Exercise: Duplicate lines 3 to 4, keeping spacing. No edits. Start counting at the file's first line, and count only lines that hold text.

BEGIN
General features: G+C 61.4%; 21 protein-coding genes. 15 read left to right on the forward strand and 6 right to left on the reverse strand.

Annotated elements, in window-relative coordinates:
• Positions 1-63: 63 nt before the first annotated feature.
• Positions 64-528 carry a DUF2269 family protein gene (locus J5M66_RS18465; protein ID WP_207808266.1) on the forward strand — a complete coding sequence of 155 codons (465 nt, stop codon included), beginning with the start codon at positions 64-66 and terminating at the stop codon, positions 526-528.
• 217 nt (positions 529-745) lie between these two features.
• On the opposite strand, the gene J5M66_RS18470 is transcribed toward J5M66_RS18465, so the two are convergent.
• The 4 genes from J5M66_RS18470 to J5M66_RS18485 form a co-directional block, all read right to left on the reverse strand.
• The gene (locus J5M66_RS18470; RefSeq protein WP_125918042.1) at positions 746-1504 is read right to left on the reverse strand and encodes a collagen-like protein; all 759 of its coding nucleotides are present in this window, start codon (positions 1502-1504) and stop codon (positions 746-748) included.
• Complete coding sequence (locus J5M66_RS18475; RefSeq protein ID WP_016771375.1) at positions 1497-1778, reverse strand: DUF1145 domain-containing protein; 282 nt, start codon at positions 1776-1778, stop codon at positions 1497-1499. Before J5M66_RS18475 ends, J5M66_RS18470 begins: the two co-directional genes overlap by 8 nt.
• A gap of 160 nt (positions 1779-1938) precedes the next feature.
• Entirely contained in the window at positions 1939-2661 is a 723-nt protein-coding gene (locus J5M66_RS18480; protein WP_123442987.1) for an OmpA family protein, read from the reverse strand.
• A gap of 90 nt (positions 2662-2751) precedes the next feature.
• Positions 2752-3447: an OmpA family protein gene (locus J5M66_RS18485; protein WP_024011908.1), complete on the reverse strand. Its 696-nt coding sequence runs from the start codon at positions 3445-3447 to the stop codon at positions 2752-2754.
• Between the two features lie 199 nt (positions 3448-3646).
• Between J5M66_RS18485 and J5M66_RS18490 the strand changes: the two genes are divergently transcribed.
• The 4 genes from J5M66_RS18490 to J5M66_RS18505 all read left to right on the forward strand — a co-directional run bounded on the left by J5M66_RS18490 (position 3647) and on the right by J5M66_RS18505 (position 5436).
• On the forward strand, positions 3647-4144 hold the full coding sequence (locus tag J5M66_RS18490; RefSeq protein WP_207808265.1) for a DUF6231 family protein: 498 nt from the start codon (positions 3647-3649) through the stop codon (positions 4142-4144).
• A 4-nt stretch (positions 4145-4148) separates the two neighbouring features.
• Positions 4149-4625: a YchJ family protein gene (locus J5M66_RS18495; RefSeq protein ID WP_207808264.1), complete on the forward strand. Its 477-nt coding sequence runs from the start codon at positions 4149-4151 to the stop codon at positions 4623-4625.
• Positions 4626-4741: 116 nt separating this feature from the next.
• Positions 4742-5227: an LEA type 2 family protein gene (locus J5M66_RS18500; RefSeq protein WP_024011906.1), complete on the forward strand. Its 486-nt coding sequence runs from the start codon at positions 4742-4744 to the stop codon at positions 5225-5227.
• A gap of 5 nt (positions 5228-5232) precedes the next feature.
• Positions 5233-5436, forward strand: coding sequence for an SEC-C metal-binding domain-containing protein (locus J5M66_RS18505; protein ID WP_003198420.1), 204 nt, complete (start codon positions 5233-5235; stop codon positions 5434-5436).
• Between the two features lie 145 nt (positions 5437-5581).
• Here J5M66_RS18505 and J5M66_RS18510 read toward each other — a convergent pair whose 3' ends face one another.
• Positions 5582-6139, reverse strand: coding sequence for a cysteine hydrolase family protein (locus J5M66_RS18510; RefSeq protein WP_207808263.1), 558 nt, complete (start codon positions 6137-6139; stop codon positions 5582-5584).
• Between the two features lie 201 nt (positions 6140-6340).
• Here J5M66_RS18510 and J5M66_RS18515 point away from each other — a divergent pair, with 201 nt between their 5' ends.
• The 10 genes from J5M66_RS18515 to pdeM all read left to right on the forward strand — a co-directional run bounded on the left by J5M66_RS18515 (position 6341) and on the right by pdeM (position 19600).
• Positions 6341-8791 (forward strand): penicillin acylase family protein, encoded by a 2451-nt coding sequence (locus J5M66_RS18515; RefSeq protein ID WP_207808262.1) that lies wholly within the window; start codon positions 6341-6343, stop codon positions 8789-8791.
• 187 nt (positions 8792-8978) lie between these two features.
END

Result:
• Positions 1-63: 63 nt before the first annotated feature.
• Positions 64-528 carry a DUF2269 family protein gene (locus J5M66_RS18465; protein ID WP_207808266.1) on the forward strand — a complete coding sequence of 155 codons (465 nt, stop codon included), beginning with the start codon at positions 64-66 and terminating at the stop codon, positions 526-528.